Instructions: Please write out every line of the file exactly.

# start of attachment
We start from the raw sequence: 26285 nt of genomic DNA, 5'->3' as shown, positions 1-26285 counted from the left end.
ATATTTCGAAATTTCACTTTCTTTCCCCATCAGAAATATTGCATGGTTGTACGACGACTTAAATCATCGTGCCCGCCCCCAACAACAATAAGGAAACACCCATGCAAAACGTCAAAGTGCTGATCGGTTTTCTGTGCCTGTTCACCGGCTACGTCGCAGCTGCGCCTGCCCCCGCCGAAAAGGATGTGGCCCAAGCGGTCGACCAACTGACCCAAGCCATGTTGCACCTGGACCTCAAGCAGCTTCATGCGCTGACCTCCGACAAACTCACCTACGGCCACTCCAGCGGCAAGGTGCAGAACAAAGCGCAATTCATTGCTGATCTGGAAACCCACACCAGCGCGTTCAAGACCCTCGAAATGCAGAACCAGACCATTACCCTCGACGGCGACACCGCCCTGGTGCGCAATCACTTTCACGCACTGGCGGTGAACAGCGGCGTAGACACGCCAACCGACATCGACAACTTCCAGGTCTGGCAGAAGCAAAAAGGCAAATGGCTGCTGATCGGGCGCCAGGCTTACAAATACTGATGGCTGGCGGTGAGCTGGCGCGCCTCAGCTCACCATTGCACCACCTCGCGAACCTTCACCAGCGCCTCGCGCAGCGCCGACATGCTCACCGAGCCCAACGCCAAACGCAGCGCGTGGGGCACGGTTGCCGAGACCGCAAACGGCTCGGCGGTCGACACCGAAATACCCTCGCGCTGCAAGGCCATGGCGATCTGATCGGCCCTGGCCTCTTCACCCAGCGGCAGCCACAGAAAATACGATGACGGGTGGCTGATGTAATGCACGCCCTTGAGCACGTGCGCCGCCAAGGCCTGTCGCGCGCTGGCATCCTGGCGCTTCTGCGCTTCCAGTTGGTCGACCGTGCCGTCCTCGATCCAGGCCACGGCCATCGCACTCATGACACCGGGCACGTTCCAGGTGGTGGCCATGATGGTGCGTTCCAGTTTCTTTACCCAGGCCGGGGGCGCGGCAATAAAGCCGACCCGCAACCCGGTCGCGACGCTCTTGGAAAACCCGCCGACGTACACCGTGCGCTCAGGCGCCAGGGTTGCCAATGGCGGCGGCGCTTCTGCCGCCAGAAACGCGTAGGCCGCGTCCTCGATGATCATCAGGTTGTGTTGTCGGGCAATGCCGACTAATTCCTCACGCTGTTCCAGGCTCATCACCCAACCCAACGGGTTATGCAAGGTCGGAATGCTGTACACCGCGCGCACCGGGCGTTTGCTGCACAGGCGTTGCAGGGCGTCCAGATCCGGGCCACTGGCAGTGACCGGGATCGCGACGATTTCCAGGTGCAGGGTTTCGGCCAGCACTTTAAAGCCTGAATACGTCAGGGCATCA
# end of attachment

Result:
We start from the raw sequence: 26285 nt of genomic DNA, 5'->3' as shown, positions 1-26285 counted from the left end.
ATATTTCGAAATTTCACTTTCTTTCCCCATCAGAAATATTGCATGGTTGTACGACGACTTAAATCATCGTGCCCGCCCCCAACAACAATAAGGAAACACCCATGCAAAACGTCAAAGTGCTGATCGGTTTTCTGTGCCTGTTCACCGGCTACGTCGCAGCTGCGCCTGCCCCCGCCGAAAAGGATGTGGCCCAAGCGGTCGACCAACTGACCCAAGCCATGTTGCACCTGGACCTCAAGCAGCTTCATGCGCTGACCTCCGACAAACTCACCTACGGCCACTCCAGCGGCAAGGTGCAGAACAAAGCGCAATTCATTGCTGATCTGGAAACCCACACCAGCGCGTTCAAGACCCTCGAAATGCAGAACCAGACCATTACCCTCGACGGCGACACCGCCCTGGTGCGCAATCACTTTCACGCACTGGCGGTGAACAGCGGCGTAGACACGCCAACCGACATCGACAACTTCCAGGTCTGGCAGAAGCAAAAAGGCAAATGGCTGCTGATCGGGCGCCAGGCTTACAAATACTGATGGCTGGCGGTGAGCTGGCGCGCCTCAGCTCACCATTGCACCACCTCGCGAACCTTCACCAGCGCCTCGCGCAGCGCCGACATGCTCACCGAGCCCAACGCCAAACGCAGCGCGTGGGGCACGGTTGCCGAGACCGCAAACGGCTCGGCGGTCGACACCGAAATACCCTCGCGCTGCAAGGCCATGGCGATCTGATCGGCCCTGGCCTCTTCACCCAGCGGCAGCCACAGAAAATACGATGACGGGTGGCTGATGTAATGCACGCCCTTGAGCACGTGCGCCGCCAAGGCCTGTCGCGCGCTGGCATCCTGGCGCTTCTGCGCTTCCAGTTGGTCGACCGTGCCGTCCTCGATCCAGGCCACGGCCATCGCACTCATGACACCGGGCACGTTCCAGGTGGTGGCCATGATGGTGCGTTCCAGTTTCTTTACCCAGGCCGGGGGCGCGGCAATAAAGCCGACCCGCAACCCGGTCGCGACGCTCTTGGAAAACCCGCCGACGTACACCGTGCGCTCAGGCGCCAGGGTTGCCAATGGCGGCGGCGCTTCTGCCGCCAGAAACGCGTAGGCCGCGTCCTCGATGATCATCAGGTTGTGTTGTCGGGCAATGCCGACTAATTCCTCACGCTGTTCCAGGCTCATCACCCAACCCAACGGGTTATGCAAGGTCGGAATGCTGTACACCGCGCGCACCGGGCGTTTGCTGCACAGGCGTTGCAGGGCGTCCAGATCCGGGCCACTGGCAGTGACCGGGATCGCGACGATTTCCAGGTGCAGGGTTTCGGCCAGCACTTTAAAGCCTGAATACGTCAGGGCATCA